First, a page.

King Solomon’s words of wisdom offer sound advice for all aspects of investing. The central virtues of his Proverbs – wisdom, prudence and justice – can always help investors sort through the blizzard of advice, often conflicting information and market predictions that can paralyze newbies and seasoned veterans alike. Those virtues are especially helpful when market watchers raise new alarms based on old models.
Now, although employment figures appear to support a mild economic rebound, some analysts are finding hints in these numbers that “stagflation’ – a term first coined in the seventies to describe a bad blend of stagnation and inflation – may be on its way back. But discerning investors taking Solomon’s approach can evaluate claims like this on their own merits –and find a surprising benefit to inflation.
By a number of benchmarks, the US economy is dong pretty well, regaining its health after the housing collapse and a slump in jobs. Housing and employment figures are up and the Federal Reserve is contemplating an end to its massive stimulus efforts. But according to a recent article posted on The Street, optimism about job growth may be premature –and based on flawed data.
Although official data put the July 2013 unemployment rate at 7.4%, down from 7.6% in the previous quarter, there’s another number that bears watching: the labor force participation rate. But there’s another employment index worth looking at. Because some discouraged job seekers have simply opted cut of looking for “traditional” employment, the labor force participation rate also shrank in that time period – from 63.5% to 63.4% and more workers have gone from full time to part time status.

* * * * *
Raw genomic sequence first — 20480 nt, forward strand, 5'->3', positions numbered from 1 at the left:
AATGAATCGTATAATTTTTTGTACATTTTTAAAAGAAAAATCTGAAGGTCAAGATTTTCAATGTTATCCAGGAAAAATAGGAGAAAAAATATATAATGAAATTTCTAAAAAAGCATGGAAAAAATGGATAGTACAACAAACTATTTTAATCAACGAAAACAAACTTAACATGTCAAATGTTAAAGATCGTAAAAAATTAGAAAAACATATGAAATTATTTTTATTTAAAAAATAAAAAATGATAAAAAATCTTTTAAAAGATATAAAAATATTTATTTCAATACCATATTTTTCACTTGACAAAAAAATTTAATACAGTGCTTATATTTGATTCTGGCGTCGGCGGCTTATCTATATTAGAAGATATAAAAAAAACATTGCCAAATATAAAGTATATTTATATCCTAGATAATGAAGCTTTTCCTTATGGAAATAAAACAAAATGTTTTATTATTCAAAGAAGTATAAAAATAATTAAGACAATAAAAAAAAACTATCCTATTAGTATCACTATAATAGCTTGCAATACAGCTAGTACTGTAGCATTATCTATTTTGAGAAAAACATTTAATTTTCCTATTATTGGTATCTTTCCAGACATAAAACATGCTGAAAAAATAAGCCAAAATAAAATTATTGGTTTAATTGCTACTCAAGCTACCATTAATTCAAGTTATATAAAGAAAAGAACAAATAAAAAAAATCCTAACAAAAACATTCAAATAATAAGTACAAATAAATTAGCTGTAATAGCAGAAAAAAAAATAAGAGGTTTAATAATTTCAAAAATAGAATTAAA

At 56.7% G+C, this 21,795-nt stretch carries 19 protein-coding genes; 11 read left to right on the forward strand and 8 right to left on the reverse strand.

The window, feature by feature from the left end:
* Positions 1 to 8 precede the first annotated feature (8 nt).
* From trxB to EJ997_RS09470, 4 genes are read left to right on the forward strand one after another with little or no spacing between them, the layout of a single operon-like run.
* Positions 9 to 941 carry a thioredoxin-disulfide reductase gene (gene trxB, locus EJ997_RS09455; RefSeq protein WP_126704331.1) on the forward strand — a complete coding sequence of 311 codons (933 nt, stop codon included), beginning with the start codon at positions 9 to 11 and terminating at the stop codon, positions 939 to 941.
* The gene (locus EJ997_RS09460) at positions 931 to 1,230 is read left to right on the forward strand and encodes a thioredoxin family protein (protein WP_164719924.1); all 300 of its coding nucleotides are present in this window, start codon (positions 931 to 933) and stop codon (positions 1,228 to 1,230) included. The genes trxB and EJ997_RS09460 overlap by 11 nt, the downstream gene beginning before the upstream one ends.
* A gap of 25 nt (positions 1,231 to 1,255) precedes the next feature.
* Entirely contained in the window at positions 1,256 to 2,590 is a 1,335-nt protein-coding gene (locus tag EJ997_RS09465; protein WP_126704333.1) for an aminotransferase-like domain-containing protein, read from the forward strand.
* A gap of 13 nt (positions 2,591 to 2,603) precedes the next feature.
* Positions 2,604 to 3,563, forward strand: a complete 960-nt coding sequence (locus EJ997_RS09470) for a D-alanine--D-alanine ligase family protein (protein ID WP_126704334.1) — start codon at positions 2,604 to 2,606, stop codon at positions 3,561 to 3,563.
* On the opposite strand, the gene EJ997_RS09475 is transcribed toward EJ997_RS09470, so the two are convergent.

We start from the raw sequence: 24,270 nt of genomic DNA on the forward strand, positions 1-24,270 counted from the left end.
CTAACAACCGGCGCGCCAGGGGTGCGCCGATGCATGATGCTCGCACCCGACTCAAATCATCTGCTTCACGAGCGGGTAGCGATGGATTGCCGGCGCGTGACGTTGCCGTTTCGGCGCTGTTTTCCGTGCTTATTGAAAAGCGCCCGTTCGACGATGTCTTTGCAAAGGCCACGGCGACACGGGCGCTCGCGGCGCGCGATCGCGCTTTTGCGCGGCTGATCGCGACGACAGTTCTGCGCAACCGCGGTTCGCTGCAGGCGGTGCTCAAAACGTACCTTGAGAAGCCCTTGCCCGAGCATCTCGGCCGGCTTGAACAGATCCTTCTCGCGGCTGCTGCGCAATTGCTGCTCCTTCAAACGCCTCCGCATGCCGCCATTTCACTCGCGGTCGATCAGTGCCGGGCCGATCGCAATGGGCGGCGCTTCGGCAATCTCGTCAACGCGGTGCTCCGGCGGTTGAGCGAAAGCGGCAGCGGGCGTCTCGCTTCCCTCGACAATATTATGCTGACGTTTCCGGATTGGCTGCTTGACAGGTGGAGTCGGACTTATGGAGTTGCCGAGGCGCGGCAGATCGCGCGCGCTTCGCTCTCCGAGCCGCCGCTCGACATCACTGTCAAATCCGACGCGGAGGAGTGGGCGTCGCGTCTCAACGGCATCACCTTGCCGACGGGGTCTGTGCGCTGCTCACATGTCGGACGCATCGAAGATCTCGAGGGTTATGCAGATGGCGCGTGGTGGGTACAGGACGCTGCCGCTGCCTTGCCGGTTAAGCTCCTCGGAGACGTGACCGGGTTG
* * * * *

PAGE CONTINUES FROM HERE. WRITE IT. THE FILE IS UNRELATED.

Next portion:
Add to that the fact that a certain amount of inflation appears to be a given in the current economy. The Federal Reserve now states that its “goal” for inflation is 2% while acknowledging that the actual rate could run much higher. Combine those two factors, a stagnant job market buoyed by the wrong figures and expected inflation, you get stagflation.
But although the employment figure may raise some questions about the actual strength of the economic recovery, inflation, as Jason Hartman points out, isn’t’ necessarily a bad thing for income property investors.
As the value of the dollar goes down in a period of inflation, so does the value of debt. Though the rate of inflation may not be precisely predictable, its effects may be. That means that the amount owed on a 30 year fixed rate mortgage of the kind Jason Hartman recommends actually declines relative to its original value.
Employment figures may not tell the whole story, and as the economy continues to rebound even in modest ways, predicting inflation rates isn’t easy. But even as economists worry about stagflation, inflation itself offers a hidden boon for investors that may save money on one of the best kinds of debt to have. (Top image: Flickr/gorfor)
Barone, Ruben. “Stagflation Is Here: Today’s Unspoken Reality.” The Street. TheStreet.com. 6 Aug 2013.
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